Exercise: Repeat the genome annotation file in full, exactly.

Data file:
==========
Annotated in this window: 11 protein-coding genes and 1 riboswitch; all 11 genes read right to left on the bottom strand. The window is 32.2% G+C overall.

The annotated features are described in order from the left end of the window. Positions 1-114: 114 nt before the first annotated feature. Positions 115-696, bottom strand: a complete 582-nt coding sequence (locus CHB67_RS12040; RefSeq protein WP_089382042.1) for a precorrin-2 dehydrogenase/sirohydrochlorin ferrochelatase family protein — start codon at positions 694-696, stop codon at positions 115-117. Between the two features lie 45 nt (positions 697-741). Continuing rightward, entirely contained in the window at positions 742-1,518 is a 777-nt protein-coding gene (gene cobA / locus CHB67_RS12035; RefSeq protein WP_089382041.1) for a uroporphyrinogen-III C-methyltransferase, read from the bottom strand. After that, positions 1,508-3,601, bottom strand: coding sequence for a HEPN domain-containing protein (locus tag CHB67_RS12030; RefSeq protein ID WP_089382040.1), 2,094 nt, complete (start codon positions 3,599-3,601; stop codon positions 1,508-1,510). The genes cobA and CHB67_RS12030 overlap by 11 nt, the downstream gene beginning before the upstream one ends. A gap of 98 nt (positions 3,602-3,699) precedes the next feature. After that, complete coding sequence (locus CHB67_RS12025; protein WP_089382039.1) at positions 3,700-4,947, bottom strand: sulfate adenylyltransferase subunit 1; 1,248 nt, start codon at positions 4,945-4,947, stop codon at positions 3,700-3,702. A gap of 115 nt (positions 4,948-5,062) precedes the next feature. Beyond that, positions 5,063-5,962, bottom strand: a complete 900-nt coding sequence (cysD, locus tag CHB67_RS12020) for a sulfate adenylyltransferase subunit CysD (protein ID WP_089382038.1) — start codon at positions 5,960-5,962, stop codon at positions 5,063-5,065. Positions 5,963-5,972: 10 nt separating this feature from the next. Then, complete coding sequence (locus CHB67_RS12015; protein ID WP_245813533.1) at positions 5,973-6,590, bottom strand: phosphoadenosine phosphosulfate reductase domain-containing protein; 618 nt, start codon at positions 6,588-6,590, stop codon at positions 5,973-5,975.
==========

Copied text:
Annotated in this window: 11 protein-coding genes and 1 riboswitch; all 11 genes read right to left on the bottom strand. The window is 32.2% G+C overall.

The annotated features are described in order from the left end of the window. Positions 1-114: 114 nt before the first annotated feature. Positions 115-696, bottom strand: a complete 582-nt coding sequence (locus CHB67_RS12040; RefSeq protein WP_089382042.1) for a precorrin-2 dehydrogenase/sirohydrochlorin ferrochelatase family protein — start codon at positions 694-696, stop codon at positions 115-117. Between the two features lie 45 nt (positions 697-741). Continuing rightward, entirely contained in the window at positions 742-1,518 is a 777-nt protein-coding gene (gene cobA / locus CHB67_RS12035; RefSeq protein WP_089382041.1) for a uroporphyrinogen-III C-methyltransferase, read from the bottom strand. After that, positions 1,508-3,601, bottom strand: coding sequence for a HEPN domain-containing protein (locus tag CHB67_RS12030; RefSeq protein ID WP_089382040.1), 2,094 nt, complete (start codon positions 3,599-3,601; stop codon positions 1,508-1,510). The genes cobA and CHB67_RS12030 overlap by 11 nt, the downstream gene beginning before the upstream one ends. A gap of 98 nt (positions 3,602-3,699) precedes the next feature. After that, complete coding sequence (locus CHB67_RS12025; protein WP_089382039.1) at positions 3,700-4,947, bottom strand: sulfate adenylyltransferase subunit 1; 1,248 nt, start codon at positions 4,945-4,947, stop codon at positions 3,700-3,702. A gap of 115 nt (positions 4,948-5,062) precedes the next feature. Beyond that, positions 5,063-5,962, bottom strand: a complete 900-nt coding sequence (cysD, locus tag CHB67_RS12020) for a sulfate adenylyltransferase subunit CysD (protein ID WP_089382038.1) — start codon at positions 5,960-5,962, stop codon at positions 5,063-5,065. Positions 5,963-5,972: 10 nt separating this feature from the next. Then, complete coding sequence (locus CHB67_RS12015; protein ID WP_245813533.1) at positions 5,973-6,590, bottom strand: phosphoadenosine phosphosulfate reductase domain-containing protein; 618 nt, start codon at positions 6,588-6,590, stop codon at positions 5,973-5,975.